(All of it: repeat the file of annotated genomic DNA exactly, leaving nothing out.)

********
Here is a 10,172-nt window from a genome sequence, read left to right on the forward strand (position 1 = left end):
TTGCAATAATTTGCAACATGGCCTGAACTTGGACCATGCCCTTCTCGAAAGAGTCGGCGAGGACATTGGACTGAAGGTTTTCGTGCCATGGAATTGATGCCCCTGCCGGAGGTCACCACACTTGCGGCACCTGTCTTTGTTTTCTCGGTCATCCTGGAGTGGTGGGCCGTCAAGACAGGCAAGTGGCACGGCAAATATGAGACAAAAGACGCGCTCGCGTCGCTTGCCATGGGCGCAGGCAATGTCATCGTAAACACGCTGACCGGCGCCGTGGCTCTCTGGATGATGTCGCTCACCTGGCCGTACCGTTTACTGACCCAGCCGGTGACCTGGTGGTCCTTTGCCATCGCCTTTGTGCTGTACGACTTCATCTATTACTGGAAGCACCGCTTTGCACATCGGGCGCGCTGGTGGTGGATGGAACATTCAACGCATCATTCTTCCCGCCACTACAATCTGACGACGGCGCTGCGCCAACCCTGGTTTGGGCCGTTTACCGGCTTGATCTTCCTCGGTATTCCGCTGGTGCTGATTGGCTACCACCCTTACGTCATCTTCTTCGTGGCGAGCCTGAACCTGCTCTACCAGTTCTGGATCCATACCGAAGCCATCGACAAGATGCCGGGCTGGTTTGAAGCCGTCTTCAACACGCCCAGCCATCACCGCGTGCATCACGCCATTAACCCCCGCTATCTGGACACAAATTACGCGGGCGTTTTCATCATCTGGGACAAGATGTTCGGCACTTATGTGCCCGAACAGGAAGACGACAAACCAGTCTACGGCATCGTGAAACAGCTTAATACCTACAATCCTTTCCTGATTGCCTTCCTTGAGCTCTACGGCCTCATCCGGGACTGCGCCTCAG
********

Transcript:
Here is a 10,172-nt window from a genome sequence, read left to right on the forward strand (position 1 = left end):
TTGCAATAATTTGCAACATGGCCTGAACTTGGACCATGCCCTTCTCGAAAGAGTCGGCGAGGACATTGGACTGAAGGTTTTCGTGCCATGGAATTGATGCCCCTGCCGGAGGTCACCACACTTGCGGCACCTGTCTTTGTTTTCTCGGTCATCCTGGAGTGGTGGGCCGTCAAGACAGGCAAGTGGCACGGCAAATATGAGACAAAAGACGCGCTCGCGTCGCTTGCCATGGGCGCAGGCAATGTCATCGTAAACACGCTGACCGGCGCCGTGGCTCTCTGGATGATGTCGCTCACCTGGCCGTACCGTTTACTGACCCAGCCGGTGACCTGGTGGTCCTTTGCCATCGCCTTTGTGCTGTACGACTTCATCTATTACTGGAAGCACCGCTTTGCACATCGGGCGCGCTGGTGGTGGATGGAACATTCAACGCATCATTCTTCCCGCCACTACAATCTGACGACGGCGCTGCGCCAACCCTGGTTTGGGCCGTTTACCGGCTTGATCTTCCTCGGTATTCCGCTGGTGCTGATTGGCTACCACCCTTACGTCATCTTCTTCGTGGCGAGCCTGAACCTGCTCTACCAGTTCTGGATCCATACCGAAGCCATCGACAAGATGCCGGGCTGGTTTGAAGCCGTCTTCAACACGCCCAGCCATCACCGCGTGCATCACGCCATTAACCCCCGCTATCTGGACACAAATTACGCGGGCGTTTTCATCATCTGGGACAAGATGTTCGGCACTTATGTGCCCGAACAGGAAGACGACAAACCAGTCTACGGCATCGTGAAACAGCTTAATACCTACAATCCTTTCCTGATTGCCTTCCTTGAGCTCTACGGCCTCATCCGGGACTGCGCCTCAG